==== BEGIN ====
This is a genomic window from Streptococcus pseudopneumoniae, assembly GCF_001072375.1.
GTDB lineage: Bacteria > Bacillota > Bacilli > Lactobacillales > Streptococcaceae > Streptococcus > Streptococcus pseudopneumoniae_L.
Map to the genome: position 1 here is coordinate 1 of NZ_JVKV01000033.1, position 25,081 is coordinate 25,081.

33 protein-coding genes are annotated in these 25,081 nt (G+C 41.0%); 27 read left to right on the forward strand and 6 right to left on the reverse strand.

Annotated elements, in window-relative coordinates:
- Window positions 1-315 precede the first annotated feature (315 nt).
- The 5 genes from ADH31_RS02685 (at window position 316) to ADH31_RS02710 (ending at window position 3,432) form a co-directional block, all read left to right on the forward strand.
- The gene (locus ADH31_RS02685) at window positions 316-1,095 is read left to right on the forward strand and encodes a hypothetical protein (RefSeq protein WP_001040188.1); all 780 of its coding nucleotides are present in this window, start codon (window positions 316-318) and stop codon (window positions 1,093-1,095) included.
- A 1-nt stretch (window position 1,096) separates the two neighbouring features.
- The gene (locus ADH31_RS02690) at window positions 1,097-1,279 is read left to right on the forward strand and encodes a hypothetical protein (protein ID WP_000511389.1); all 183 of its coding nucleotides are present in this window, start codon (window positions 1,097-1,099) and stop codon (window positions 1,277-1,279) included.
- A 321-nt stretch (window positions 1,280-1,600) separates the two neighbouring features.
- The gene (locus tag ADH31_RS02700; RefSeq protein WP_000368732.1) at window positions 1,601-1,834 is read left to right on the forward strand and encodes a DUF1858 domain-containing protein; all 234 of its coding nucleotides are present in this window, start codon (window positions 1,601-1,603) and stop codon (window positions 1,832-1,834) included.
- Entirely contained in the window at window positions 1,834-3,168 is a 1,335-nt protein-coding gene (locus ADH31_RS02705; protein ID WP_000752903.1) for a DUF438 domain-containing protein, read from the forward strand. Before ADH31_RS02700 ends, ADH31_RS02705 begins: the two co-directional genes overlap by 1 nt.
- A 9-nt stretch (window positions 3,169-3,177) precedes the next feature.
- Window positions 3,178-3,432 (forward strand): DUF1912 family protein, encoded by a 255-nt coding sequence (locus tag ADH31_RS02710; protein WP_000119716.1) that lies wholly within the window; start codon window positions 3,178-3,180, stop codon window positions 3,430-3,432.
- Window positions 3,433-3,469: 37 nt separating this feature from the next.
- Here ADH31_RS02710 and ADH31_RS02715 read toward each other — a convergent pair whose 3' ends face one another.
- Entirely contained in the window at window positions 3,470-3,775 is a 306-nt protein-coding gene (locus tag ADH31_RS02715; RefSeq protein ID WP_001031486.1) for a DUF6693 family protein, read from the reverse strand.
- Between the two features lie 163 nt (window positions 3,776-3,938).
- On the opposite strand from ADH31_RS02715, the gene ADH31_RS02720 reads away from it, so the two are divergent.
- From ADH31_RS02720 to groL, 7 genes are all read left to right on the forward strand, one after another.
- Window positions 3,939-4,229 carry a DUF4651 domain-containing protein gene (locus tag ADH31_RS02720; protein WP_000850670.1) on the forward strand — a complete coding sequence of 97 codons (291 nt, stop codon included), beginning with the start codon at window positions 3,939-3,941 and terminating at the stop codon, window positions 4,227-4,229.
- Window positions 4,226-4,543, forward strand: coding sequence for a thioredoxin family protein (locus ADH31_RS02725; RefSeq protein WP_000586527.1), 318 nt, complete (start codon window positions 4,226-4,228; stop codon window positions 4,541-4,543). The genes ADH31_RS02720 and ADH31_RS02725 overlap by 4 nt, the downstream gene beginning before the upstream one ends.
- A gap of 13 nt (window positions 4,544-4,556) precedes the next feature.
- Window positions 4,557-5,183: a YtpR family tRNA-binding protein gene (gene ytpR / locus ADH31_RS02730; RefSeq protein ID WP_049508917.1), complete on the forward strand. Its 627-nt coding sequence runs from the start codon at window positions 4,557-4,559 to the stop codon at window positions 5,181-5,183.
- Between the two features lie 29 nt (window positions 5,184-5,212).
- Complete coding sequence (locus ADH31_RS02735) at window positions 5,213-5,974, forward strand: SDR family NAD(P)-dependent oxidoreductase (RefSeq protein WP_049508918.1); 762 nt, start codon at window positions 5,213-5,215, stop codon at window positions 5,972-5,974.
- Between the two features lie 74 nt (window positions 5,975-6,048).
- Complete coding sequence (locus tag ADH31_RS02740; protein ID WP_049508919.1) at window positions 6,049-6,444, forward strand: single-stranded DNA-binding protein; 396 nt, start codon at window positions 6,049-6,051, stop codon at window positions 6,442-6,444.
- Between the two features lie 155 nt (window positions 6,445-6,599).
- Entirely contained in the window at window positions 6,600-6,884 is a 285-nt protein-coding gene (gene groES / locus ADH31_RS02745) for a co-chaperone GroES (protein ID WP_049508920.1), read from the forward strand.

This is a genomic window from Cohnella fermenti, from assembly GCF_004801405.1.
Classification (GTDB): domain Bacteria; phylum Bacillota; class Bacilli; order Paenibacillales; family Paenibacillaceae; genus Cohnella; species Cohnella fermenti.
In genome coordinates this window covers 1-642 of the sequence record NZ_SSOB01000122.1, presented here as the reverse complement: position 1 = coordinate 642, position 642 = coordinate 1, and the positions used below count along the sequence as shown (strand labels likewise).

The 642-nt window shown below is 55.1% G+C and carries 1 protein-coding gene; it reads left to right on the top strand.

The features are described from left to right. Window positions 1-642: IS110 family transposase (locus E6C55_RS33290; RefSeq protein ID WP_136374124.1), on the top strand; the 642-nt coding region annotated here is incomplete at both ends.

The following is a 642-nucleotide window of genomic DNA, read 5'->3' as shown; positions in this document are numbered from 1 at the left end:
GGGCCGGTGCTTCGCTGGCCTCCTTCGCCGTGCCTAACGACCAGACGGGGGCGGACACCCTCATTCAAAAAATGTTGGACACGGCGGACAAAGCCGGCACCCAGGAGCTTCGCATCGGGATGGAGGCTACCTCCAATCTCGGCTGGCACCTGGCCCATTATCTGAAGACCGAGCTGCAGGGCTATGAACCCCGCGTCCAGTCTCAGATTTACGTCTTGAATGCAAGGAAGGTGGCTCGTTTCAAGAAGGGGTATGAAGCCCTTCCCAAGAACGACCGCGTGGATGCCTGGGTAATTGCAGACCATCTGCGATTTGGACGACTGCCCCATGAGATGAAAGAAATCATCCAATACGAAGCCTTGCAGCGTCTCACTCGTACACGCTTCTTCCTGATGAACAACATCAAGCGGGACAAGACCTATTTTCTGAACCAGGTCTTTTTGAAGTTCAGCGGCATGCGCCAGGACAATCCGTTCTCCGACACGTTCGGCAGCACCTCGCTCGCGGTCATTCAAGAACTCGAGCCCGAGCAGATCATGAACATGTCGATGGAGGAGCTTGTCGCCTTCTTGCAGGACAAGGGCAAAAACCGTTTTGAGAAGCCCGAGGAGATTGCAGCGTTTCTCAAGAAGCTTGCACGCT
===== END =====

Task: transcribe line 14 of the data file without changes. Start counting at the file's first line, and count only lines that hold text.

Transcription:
- A 9-nt stretch (window positions 3,169-3,177) precedes the next feature.